The Royal Society for the Prevention of Accidents (RoSPA) has spearheaded a coalition of safety groups and charities concerned about government plans to remove EU legislation from the statute book. Head of policy Nathan Davies explains why.
The EU Retained Law Bill (Revocation and Reform) presents a rushed and chaotic process of health and safety law revocation that will cost lives. And, as the government steams ahead to meet its arbitrary 31 December deadline, one might assume the Bill’s motto to be ‘saving time and costing lives’.
The UK is currently a beacon of health and safety. Since the implementation of vital legislation like The Health and Safety at Work Act and The Construction (Design & Management) Regulations, we have seen workplace accidents decline by a staggering 90%.
Not only have we paved the way for safer working environments, we have ensured millions more people get home to their families safe at the end of the working day.
Why then, would we place the fate of hundreds of thousands of construction workers, which make up 6% of the UK’s workforce, in the hands of ministers, who are aiming to scrap the very protections that keep them alive and well?
And why would we brush exposure to cancer-causing chemicals and other occupational hazards under the carpet? The answer lies in politics. But we must remember that we are not playing a game in which people’s lives are mere pawns. This is not about politics.
Neither Brexit nor Remain
This is not about being a ‘brexiteer’ or ‘remainer’. This is about saving lives and preserving livelihoods. Placing the fate of our construction workers in the hands of ministers, with barely any parliamentary oversight, is ludicrous.
The online dashboard highlights an ever-growing list of thousands of regulations set for the bonfire. And as the government struggles to tell us the implications of these removals, our stellar health and safety status risks being left in the ashes.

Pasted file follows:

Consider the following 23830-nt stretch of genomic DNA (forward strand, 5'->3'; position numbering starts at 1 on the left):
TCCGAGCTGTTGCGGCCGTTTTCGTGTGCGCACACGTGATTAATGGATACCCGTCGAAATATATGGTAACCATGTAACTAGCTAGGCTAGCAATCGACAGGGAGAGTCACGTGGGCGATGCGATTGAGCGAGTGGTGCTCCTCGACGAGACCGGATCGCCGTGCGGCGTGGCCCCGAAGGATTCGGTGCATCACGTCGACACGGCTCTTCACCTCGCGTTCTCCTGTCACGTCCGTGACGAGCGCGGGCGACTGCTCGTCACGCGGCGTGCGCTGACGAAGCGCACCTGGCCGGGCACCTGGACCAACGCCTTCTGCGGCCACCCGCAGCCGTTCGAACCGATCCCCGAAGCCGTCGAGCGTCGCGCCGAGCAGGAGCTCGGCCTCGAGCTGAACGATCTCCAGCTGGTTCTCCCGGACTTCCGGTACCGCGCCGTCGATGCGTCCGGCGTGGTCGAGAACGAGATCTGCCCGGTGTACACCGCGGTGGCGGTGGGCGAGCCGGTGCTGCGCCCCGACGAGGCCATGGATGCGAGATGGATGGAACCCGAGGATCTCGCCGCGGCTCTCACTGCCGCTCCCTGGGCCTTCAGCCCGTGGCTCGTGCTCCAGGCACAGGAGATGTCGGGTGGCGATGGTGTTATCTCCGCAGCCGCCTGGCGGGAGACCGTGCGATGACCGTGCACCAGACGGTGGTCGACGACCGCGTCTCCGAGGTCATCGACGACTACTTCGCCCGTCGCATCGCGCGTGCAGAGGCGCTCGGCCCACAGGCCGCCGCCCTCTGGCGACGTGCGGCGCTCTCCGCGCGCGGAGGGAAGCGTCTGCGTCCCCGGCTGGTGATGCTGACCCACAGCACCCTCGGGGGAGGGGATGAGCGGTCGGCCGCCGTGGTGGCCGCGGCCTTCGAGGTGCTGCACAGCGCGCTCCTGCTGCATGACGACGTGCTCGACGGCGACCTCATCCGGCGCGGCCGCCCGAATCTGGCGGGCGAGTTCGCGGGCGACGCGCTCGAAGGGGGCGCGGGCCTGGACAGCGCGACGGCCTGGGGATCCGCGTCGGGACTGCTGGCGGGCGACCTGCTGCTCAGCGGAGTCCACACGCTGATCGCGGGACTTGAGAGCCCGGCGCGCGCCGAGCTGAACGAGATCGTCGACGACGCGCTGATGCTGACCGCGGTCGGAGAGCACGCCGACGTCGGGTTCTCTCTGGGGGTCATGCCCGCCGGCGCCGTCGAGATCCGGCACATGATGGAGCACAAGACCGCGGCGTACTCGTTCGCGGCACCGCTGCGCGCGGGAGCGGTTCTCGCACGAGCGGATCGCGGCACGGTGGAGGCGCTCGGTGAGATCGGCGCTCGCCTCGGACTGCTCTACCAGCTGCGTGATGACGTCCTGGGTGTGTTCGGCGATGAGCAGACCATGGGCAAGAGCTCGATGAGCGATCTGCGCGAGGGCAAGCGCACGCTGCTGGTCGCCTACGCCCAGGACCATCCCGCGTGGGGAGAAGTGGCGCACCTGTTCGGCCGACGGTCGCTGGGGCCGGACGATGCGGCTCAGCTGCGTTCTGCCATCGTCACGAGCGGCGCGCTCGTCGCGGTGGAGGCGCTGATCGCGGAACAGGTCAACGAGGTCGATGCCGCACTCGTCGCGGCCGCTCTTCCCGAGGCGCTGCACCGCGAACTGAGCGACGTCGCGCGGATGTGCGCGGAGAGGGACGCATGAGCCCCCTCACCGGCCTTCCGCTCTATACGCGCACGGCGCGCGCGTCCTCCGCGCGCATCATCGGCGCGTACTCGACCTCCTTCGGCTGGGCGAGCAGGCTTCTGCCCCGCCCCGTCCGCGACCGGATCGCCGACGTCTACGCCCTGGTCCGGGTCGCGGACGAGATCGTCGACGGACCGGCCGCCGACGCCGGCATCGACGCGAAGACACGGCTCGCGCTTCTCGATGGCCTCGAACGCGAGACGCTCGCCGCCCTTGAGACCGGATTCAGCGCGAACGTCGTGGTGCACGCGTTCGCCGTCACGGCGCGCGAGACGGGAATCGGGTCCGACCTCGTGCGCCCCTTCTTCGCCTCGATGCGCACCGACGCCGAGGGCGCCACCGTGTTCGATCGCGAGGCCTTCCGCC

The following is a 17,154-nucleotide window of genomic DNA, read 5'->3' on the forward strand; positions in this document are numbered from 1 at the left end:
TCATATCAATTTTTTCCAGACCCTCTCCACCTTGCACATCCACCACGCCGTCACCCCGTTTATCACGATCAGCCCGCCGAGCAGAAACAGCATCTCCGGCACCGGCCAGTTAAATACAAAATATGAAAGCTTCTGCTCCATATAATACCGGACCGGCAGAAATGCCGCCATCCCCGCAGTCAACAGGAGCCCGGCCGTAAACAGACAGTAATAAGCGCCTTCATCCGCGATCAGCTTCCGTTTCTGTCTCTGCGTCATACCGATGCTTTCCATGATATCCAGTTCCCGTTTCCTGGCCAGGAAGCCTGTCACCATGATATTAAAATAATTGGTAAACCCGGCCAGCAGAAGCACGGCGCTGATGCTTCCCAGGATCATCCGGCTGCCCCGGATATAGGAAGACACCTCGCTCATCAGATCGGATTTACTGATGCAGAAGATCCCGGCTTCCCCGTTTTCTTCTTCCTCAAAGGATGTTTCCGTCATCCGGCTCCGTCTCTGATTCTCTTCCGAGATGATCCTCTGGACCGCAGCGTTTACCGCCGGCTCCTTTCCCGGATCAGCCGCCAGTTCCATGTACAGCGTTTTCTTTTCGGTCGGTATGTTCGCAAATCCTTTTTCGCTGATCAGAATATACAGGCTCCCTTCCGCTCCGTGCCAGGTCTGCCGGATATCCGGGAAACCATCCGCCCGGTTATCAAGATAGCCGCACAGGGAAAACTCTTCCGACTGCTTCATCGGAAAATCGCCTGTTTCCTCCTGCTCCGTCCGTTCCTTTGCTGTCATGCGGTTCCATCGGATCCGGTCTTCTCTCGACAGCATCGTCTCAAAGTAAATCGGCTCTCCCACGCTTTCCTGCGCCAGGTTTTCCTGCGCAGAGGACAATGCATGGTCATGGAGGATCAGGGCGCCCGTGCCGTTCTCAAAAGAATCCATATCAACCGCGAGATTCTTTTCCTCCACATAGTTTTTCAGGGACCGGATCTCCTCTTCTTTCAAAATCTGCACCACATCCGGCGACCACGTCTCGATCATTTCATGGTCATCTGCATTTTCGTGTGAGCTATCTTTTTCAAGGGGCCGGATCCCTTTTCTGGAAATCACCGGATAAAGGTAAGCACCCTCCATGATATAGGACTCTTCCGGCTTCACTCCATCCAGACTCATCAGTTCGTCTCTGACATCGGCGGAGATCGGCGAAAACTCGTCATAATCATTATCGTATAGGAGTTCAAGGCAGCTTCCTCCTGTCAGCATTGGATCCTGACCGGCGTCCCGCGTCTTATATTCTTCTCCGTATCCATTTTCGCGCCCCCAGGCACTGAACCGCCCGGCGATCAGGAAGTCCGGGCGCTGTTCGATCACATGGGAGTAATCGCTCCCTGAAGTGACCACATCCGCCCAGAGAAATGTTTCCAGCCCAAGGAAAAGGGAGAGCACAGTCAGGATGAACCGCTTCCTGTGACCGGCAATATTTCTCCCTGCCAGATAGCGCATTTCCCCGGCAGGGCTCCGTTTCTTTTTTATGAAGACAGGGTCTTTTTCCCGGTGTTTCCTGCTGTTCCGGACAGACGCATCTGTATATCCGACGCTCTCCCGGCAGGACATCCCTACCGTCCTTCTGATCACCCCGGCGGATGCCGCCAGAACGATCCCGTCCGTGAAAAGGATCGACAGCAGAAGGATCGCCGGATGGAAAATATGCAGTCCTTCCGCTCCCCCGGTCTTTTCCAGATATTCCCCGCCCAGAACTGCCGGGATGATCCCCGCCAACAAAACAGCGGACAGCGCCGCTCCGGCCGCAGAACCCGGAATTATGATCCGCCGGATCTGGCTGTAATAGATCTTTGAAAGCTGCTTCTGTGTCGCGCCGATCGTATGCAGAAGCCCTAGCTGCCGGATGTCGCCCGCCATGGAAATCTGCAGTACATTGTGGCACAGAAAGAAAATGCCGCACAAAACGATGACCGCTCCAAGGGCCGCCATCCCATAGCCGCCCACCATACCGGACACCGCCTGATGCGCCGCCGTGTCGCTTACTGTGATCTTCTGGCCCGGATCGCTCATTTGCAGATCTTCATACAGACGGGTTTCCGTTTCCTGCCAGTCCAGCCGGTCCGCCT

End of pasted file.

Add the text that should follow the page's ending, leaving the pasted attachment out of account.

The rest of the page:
With the rate of fatal injuries in the workplace in the construction industry already around four times as high as the average rate in all industries, where lies common sense?
It is not simply the cost to life that poses a risk, but also the cost to industry. The legal confusion and uncertainty shrouding the Bill is set to leave businesses in the dark when it comes to compliance.
We already know that regulatory gaps and misunderstanding of responsibility lie at the root of most major accidents. It is therefore natural to assume that the financial implications of the Bill, with potential prosecutions and settlements, stand to be astronomical.
While we acknowledge that law reform can effect positive change, this change must take an evidence-based approach. This includes liaising with key stakeholders as part of a thorough consultative process, over an appropriate amount of time.
What the government presents, however, is a self-imposed arbitrary cliff-edge over which our lifesaving legislation will tumble. Ultimately, our message is simple. If you care about keeping your team and business safe, act now and join the Protect Our People campaign here.
Nathan Davies is head of policy at the Royal Society for the Prevention of Accidents
This article was originally published in Construction Management.